Between May and November, something magical happens along Australia’s east coast. Some of the world’s largest mammals start to make their way along migratory routes that stretch for thousands of kilometres, gracing lucky onlookers with a glimpse of their massive forms.

Driven north by Antarctica’s winter chill, humpbacks and southern right whales roam the waters off Australia during the winter months. Whale watching is a unique experience worth organising a road trip for.

To see these massive creatures for yourself, check out the five top locations to see whales on Australia’s east coast.

The fifth-largest whale species, humpbacks are easy to spot because they’re active at the ocean’s surface.

1. Hervey Bay, Queensland

Humpback whales make Hervey Bay a regular stop on their southern migration as they head back down to Antarctica after wintering further north. The fifth-largest whale species, humpbacks are typically easy to spot because they are active at the ocean’s surface. Their population has bounced back in recent years, so you have a good chance of seeing them. After going as far north as the Great Barrier Reef, whales start to trickle into Hervey Bay on their way south around mid-July. By the beginning of November, most humpbacks will have left Queensland’s waters.

2. Victor Harbor, South Australia

Once almost hunted to extinction, endangered southern right whales now glide through this harbour 80 kilometres from Adelaide. The  sheltered bays of the Fleurieu Peninsula make an ideal breeding ground for the great creatures. They typically set up camp in the area between May and October, with the best time to see them being in July and August. They lumber along at less than 10 kilometres an hour, and come within 100 metres of the shore, so they are easy to spot.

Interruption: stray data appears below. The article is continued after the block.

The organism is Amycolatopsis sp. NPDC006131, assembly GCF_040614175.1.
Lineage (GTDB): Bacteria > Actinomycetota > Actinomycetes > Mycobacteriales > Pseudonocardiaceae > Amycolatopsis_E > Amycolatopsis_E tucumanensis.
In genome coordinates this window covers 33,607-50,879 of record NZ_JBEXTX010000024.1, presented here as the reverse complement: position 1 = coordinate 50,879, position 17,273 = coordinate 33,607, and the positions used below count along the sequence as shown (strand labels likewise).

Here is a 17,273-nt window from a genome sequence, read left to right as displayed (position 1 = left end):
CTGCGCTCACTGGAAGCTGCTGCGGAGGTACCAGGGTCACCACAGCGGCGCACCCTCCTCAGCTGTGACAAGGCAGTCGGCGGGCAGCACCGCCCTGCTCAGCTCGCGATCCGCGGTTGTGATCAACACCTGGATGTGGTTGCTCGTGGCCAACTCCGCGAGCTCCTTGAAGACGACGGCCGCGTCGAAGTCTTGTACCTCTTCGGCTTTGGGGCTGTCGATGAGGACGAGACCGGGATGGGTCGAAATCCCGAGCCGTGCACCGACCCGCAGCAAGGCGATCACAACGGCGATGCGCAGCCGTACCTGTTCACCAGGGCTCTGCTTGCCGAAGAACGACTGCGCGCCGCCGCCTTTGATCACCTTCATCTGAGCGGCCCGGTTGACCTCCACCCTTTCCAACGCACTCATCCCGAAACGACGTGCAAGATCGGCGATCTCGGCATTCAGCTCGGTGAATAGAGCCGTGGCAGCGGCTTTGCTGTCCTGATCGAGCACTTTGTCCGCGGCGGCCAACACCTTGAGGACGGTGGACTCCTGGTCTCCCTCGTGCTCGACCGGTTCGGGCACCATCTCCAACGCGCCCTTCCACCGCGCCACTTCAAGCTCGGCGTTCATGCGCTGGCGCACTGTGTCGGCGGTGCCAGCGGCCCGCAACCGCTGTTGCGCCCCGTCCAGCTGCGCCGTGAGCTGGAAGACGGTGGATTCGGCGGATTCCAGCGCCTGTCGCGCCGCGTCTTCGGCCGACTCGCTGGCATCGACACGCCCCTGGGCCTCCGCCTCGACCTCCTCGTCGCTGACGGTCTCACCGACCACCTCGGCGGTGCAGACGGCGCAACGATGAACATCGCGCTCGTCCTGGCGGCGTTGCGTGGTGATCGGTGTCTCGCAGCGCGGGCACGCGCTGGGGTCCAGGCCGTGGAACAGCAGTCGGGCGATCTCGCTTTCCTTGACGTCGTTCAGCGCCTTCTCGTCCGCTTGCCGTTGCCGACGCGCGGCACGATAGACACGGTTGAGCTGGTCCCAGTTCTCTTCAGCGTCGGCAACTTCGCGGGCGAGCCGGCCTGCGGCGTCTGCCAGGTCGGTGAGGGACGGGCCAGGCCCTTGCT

3. Port Stephens, New South Wales

Port Stephens is home to long stretches of sandy beach and a population of bottlenose dolphins. It is also graced by humpback whales as a regular stop on their migration routes. The whales pass through as they head north between June and August, and again as they make their way south from September to November.

During the southern migration, you might see mothers with their new calves. One of the best places to go whale spotting is in Tomaree National Park. The summit of Mount Tomaree gives you panoramic views of Port Stephens’s pristine waters.

photo of two humpback whales under water
Make it a life goal to see these gentle giants.

4. Great Oyster Bay, Tasmania

Tasmania used to see massive numbers of southern right whales – so many that there were nine whaling stations in Hobart, which ravaged the whale population. Whales remain an endangered species, but as they recover sightings are becoming more common. One of the most scenic places to spot them is Great Oyster Bay, where both humpback and southern right whales glide through the calm waters in May. Taking a wildlife cruise in this area is an awe-inspiring way to see the whales tracing migration routes they have followed for centuries.

5. Logans Beach, Victoria

The southern right whales return annually to the calm bays near Logans Beach to calve. Logans Beach comes complete with a whale-watching platform, and from this vantage point you have a good chance of spotting whales between June and September. These whales got their name from whalers, who considered them the ‘right’ whale to hunt as they were slow moving and easy to spot. They hug the shore in this area so you might even see the mothers playing with their newborn calves.

Start planning your whale watching adventure by checking out our range of vehicles. Whales (and good times) ahoy!